This monumental chandelier is saturated with oversized, luminous prisms and beads of fine Baccarat crystal

Baccarat…Crystal Fit for a King

Posted: October 13, 2010 07:58 Last Updated: | Bill Rau

In response to a wealthy landowner's request to make the best use of the natural resources of the infertile Baccarat region of France, King Louis XV created “Compagnie des Cristalleries de Baccarat” in 1765 by royal degree.  The company was the first French glassworks firm established to directly compete with imported Bohemian counterparts. For the next 245 years, the House of Baccarat would continue to garner the attention of kings, sultans and maharajas throughout the world. By the mid-19th century Baccarat was internationally recognized for their magnificent chandeliers, tabl...


"Portrait of Lydia Kuznetsova" by Ilya Efimovitch Repin, 1901.  Oil on canvas.

ALVR'S PARIS YEARS: INSIDE A DEALER'S LITTLE GOLD BOOK

Posted: September 13, 2010 15:03 Last Updated: | Laura Beach

PARIS, FRANCE  –  A La Vieille Russie is lifting the cover on a dealer’s most closely-guarded secret: its guest book, or livre d’or, containing the names of dozens of its best clients, colleagues and sources in the 1920s and 1930s.   The revelations are part of a selling exhibition that the Manhattan dealers in Russian art and antiques are mounting at Didier Aaron & Cie in Paris. Loosely timed to coincide with the Biennale des Antiquaires, the display opens September 16 at Aaron’s galleries at 118 Faubourg Saint-Honoré, minutes away from A La Vieille Russie’s forme...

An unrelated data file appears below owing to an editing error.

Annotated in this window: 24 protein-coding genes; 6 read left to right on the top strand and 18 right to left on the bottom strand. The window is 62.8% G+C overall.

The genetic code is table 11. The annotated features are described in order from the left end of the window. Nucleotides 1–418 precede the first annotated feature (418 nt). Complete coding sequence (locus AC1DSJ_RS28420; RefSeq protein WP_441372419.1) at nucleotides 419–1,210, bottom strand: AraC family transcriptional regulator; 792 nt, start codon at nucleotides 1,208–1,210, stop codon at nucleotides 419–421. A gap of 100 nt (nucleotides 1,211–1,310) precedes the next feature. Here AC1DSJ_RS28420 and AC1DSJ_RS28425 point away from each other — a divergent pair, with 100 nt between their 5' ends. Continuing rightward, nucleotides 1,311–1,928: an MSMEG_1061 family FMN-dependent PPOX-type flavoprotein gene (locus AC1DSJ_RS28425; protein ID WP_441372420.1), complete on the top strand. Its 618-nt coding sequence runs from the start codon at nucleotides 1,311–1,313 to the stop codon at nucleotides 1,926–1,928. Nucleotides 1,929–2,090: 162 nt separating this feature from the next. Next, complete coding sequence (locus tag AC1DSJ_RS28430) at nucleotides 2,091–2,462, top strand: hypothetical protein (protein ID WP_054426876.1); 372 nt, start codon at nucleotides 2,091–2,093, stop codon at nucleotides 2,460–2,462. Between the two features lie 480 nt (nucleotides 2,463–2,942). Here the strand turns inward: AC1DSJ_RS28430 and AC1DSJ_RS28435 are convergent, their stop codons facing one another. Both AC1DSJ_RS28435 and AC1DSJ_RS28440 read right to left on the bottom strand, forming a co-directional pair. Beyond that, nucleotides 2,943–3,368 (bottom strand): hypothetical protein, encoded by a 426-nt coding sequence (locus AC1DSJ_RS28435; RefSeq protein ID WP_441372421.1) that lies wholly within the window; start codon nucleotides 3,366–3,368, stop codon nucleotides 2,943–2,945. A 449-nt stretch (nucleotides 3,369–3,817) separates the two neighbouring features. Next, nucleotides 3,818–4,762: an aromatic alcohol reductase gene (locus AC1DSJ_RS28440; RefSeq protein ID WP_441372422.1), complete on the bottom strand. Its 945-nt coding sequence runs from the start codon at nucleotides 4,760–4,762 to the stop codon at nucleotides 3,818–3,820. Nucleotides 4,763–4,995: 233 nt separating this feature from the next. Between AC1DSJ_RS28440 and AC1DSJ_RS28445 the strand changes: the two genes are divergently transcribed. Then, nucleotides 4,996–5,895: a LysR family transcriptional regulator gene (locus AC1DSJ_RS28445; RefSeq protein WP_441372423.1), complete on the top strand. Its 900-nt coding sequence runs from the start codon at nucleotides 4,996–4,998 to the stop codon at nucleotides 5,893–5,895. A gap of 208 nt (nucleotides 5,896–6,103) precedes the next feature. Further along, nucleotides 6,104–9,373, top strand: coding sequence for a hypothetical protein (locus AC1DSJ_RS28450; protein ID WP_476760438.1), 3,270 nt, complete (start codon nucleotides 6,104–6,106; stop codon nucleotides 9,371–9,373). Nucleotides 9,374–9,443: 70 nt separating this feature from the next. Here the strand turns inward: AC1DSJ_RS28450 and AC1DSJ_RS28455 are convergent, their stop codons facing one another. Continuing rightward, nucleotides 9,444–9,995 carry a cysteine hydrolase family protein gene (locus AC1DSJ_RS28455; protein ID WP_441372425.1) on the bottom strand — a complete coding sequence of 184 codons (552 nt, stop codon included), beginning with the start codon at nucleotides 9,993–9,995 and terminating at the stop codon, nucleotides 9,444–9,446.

Palazzo Strozzi's exhibition 'Art and Illusion' featured Pere Borrell Del Caso's (1835-1910) Escaping Criticism, 1874.  Oil on canvas, 76 x 63 cm.  Collection of the Bank of Spain.

Most popular Fall 2009 press releases on ARTFIXdaily

Posted: December 31, 2009 12:19 Last Updated: | Julie Carlson Wildfeuer

The three most-read press releases on ARTFIXdaily, published in the ArtWire section between September 1 and December 31, 2009, highlighted museum exhibitions: 1. Art and Illusions, Masterpieces of Trompe-l'loeil from Antiquity to the Present. On view through January 24, 2010, this major exhibition at Palazzo Strozzi in Florence, Italy, explores the art of optical illusion with 140 artworks. From Roman antiquity to Old Masters to present-day painters, artists whose work masterfully "fools the eye" seems to perenially delight viewers. 2. Paintings by Jay Connaway on view at Portland Muse...


Chelsea Antiques Fair ranked as the number 1 viewed event on ARTFIXdaily's fall 2009 calendar.

Most popular fall art events on ARTFIXdaily

Posted: December 30, 2009 20:59 Last Updated: | ArtfixDaily Staff

The top three fall art events, garnering the greatest number of views by ARTFIXdaily readers, were listed in the Calendar section from September 1 to December 31, 2009: 1. Chelsea Antiques Fair. Held twice annually, this five-year-old London antiques show takes place in the 17th-century style Old Town Hall on King's Road. About 35 exhibitors, including many BADA and LAPADA members, are focused on educating the collector; there is an extra emphasis on encouraging new collectors at this relaxed venue. The 2010 dates are: March 17-21, Sept. 22-26. 2. Identity Theft: How a Cropsey became a...